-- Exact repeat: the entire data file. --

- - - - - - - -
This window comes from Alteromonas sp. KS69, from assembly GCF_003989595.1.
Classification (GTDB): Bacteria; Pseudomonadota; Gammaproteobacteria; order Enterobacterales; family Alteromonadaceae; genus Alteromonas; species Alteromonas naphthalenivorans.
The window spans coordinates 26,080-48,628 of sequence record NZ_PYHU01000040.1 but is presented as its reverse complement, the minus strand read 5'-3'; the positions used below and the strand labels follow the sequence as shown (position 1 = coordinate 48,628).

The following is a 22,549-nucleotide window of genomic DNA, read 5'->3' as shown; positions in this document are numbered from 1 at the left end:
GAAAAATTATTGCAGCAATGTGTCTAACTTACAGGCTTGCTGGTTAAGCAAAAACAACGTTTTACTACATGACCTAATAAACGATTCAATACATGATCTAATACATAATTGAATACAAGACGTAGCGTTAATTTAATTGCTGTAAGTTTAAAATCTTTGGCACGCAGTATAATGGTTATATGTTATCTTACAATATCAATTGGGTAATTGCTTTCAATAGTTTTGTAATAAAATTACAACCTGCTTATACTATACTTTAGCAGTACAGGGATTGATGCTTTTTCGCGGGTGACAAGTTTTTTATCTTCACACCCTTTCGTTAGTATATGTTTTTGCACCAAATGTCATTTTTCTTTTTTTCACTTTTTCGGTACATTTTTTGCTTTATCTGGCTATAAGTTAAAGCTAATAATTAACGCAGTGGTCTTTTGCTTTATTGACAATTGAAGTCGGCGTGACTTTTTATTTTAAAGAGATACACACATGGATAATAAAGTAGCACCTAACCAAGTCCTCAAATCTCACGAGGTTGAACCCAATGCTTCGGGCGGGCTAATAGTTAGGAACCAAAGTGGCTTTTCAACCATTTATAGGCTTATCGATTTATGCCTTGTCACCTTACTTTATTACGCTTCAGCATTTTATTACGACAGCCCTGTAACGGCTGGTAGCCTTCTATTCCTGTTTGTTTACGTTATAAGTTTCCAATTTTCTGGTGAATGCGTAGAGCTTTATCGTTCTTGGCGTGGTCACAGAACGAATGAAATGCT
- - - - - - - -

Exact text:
This window comes from Alteromonas sp. KS69, from assembly GCF_003989595.1.
Classification (GTDB): Bacteria; Pseudomonadota; Gammaproteobacteria; order Enterobacterales; family Alteromonadaceae; genus Alteromonas; species Alteromonas naphthalenivorans.
The window spans coordinates 26,080-48,628 of sequence record NZ_PYHU01000040.1 but is presented as its reverse complement, the minus strand read 5'-3'; the positions used below and the strand labels follow the sequence as shown (position 1 = coordinate 48,628).

The following is a 22,549-nucleotide window of genomic DNA, read 5'->3' as shown; positions in this document are numbered from 1 at the left end:
GAAAAATTATTGCAGCAATGTGTCTAACTTACAGGCTTGCTGGTTAAGCAAAAACAACGTTTTACTACATGACCTAATAAACGATTCAATACATGATCTAATACATAATTGAATACAAGACGTAGCGTTAATTTAATTGCTGTAAGTTTAAAATCTTTGGCACGCAGTATAATGGTTATATGTTATCTTACAATATCAATTGGGTAATTGCTTTCAATAGTTTTGTAATAAAATTACAACCTGCTTATACTATACTTTAGCAGTACAGGGATTGATGCTTTTTCGCGGGTGACAAGTTTTTTATCTTCACACCCTTTCGTTAGTATATGTTTTTGCACCAAATGTCATTTTTCTTTTTTTCACTTTTTCGGTACATTTTTTGCTTTATCTGGCTATAAGTTAAAGCTAATAATTAACGCAGTGGTCTTTTGCTTTATTGACAATTGAAGTCGGCGTGACTTTTTATTTTAAAGAGATACACACATGGATAATAAAGTAGCACCTAACCAAGTCCTCAAATCTCACGAGGTTGAACCCAATGCTTCGGGCGGGCTAATAGTTAGGAACCAAAGTGGCTTTTCAACCATTTATAGGCTTATCGATTTATGCCTTGTCACCTTACTTTATTACGCTTCAGCATTTTATTACGACAGCCCTGTAACGGCTGGTAGCCTTCTATTCCTGTTTGTTTACGTTATAAGTTTCCAATTTTCTGGTGAATGCGTAGAGCTTTATCGTTCTTGGCGTGGTCACAGAACGAATGAAATGCT